The Cubs just won Game 5 of the World Series, forcing the series back to Cleveland. There were some really obvious high-drama moments from the game, and we’ll talk about them very soon. But right now, I want to talk about a stolen base that had no impact on the outcome of the game whatsoever.
In the bottom of the eighth inning, Jason Heyward singled off Cody Allen, then promptly stole second base to put himself in scoring position. But Javier Baez then did what Javier Baez does, striking out on a pitch that went about 59 feet, which forced Aroldis Chapman to the plate. Being a reliever and all, Aroldis Chapman doesn’t hit much — he had two career plate appearances in the big leagues before tonight — and thus he was pretty unlikely to get a hit, especially off an elite reliever like Allen.
So Jason Heyward decided to steal third. And I was surprised.
That was a really weird SB attempt. Almost no upside for being safe, but if out, P leads off bottom 9 if game gets tied.
— David Cameron (@DCameronFG) October 31, 2016
In general, going from second to third base with two outs is not worth the risk of getting thrown out; a hit that scores you from third probably also scores you from second, so my initial reaction was based on the normal risk/reward calculations that deter most runners from stealing third with two outs. But as a bunch of people pointed out in response to my tweet, this was actually way more interesting than that. Sam Miller even took the polar opposite position.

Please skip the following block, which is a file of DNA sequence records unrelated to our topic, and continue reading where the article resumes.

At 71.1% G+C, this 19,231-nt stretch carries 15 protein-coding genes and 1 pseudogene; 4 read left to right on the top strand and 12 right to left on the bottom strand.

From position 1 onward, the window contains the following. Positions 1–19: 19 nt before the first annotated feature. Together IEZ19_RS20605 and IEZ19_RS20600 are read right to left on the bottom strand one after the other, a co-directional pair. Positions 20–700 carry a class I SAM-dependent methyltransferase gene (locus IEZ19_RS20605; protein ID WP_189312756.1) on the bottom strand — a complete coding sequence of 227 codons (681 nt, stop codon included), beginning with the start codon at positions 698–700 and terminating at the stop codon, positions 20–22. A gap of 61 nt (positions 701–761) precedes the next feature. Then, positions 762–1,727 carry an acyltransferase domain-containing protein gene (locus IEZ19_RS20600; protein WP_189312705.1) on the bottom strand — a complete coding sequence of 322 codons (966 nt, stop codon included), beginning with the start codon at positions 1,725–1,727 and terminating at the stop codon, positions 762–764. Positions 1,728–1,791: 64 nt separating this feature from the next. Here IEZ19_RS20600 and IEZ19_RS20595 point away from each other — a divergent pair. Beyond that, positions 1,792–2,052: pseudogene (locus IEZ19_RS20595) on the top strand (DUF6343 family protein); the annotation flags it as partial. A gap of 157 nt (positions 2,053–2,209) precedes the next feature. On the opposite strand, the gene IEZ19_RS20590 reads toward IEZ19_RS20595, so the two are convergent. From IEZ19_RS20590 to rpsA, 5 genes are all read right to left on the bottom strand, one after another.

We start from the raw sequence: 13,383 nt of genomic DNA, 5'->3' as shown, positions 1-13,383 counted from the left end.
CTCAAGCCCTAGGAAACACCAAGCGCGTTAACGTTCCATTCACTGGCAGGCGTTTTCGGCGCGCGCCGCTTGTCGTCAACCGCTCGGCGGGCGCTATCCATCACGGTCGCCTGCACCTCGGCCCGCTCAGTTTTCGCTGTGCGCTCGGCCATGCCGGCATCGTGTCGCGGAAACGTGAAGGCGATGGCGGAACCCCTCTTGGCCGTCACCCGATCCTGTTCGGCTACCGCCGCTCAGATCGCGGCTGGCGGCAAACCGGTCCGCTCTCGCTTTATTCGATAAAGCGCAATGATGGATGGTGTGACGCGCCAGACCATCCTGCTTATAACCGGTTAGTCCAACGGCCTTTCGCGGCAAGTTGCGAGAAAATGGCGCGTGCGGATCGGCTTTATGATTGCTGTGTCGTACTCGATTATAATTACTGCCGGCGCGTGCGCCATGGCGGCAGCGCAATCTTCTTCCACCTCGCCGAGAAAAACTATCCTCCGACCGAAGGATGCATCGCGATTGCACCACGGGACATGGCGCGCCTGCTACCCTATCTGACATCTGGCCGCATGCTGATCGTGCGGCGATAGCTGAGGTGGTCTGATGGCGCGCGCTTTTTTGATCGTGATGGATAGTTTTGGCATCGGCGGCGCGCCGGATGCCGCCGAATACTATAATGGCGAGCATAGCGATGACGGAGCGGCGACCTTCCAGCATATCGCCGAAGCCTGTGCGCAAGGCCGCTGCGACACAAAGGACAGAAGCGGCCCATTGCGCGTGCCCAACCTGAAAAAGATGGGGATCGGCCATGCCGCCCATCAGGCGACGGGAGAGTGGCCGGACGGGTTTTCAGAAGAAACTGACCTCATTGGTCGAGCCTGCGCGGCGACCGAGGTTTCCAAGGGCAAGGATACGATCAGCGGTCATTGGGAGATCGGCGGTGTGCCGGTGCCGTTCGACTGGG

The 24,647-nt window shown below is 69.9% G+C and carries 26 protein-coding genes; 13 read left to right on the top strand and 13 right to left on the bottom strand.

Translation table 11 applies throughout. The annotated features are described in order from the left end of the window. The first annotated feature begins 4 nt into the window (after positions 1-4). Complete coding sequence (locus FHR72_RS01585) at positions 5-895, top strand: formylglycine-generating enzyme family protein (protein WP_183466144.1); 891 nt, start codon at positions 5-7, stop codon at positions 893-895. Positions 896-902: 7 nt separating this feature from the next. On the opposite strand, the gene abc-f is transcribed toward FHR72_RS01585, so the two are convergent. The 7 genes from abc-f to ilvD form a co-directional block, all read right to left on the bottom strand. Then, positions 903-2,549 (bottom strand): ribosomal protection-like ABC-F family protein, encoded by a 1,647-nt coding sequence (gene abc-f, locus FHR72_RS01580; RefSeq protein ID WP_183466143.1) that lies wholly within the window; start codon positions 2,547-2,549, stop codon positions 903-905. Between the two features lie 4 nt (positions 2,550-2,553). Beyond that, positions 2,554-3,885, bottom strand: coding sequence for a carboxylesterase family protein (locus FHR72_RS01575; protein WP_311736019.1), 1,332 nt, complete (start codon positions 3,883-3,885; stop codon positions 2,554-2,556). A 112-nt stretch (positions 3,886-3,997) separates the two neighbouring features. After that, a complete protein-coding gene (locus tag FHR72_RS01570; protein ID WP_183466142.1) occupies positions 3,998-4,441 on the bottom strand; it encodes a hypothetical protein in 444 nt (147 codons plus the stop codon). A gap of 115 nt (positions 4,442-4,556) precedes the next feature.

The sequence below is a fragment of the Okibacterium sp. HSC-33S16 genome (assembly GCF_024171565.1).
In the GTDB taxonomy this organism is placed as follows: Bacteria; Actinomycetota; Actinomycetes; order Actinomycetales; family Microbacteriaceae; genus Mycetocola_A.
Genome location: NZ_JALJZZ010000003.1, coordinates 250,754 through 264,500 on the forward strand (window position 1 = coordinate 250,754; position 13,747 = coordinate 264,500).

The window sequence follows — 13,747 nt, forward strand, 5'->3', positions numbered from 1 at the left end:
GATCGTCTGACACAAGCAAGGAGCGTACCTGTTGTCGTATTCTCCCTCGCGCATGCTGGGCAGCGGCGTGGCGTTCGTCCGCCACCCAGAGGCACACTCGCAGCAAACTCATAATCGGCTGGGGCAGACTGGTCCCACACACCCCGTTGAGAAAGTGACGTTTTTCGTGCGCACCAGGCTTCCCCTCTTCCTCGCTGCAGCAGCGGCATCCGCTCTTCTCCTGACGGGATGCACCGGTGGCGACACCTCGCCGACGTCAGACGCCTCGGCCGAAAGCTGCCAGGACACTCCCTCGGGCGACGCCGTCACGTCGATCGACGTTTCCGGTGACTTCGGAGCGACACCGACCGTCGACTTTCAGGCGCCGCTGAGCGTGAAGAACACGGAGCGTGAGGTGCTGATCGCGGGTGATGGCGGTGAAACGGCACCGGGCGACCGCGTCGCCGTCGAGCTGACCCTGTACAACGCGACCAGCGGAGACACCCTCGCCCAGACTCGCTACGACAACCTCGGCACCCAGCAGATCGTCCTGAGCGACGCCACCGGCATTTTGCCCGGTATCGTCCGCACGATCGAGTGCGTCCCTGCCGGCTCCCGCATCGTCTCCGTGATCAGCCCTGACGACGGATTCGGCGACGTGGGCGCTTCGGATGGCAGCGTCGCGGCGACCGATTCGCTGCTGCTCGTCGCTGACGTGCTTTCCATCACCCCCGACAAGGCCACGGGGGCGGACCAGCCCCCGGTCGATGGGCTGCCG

That might be the cleverest stolen base attempt I've ever seen
— Sam Miller (@SamMillerBB) October 31, 2016
The argument for Sam’s position can be pretty easily summed up as weighing the odds of a throwing error by Yan Gomes or a subsequent wild pitch/passed ball that would allow Heyward to score from third against the odds of a hit by Chapman. And given Chapman’s lack of experience at the plate, the odds of Gomes airmailing the throw into left field were probably higher than the odds of Chapman not making an out, not even accounting for the chances Allen bounces a curveball or gets called for a balk or something. So by baiting Gomes into a throw, Heyward likely increased his chances of scoring versus if he just stood on second base, which is why Sam rightly called it clever.
But what about the bottom of the 9th? In response to the idea that having Chapman due up to lead off the 9th was an additional downside of getting thrown out, a lot of people responded that there’s no way Chapman would be hitting in that spot anyway; the scenario would only come about if he blew the lead, and there’s no way he’d be going back out for the 10th if that happened. And because Joe Maddon hadn’t used Kyle Schwarber yet, having Chapman’s spot due up really just means you had Schwarber due up to lead off if the Cubs needed to score more runs.
But I’m not sure that’s entirely a neutral factor, because if Chapman makes the last out of the inning, then you get to go Fowler-Bryant-Rizzo in the 9th, almost certainly against Andrew Miller. That group has a better chance of scoring off Miller than Schwarber-Fowler-Bryant. Swapping out a guaranteed Rizzo AB for a Schwarber AB isn’t as bad as sending a pitcher up to the plate or anything, but it’s still a downgrade. And it would force Maddon to burn Schwarber in a bad situation, where if Chapman had made the last out of the inning, Schwarber could be used to pinch hit for the pitcher’s spot the next time it came up if the game went extra innings, and Miller may not be on the mound at that point, given that this would be his third straight day working.
But that’s a lot of what ifs and maybes, with the potential cost coming only under a very particular set of circumstances. In the end, I think Sam is right; the chance of getting Gomes to throw one into left field was probably worth it, since the difference between a 3-2 lead and a 4-2 lead at that point is huge. This was definitely not your average attempt at stealing third with two outs. For Heyward to (potentially, since we don’t really know for sure) work through all that in real time is crazy, and a credit to his baseball instincts.
Dave is the Managing Editor of FanGraphs.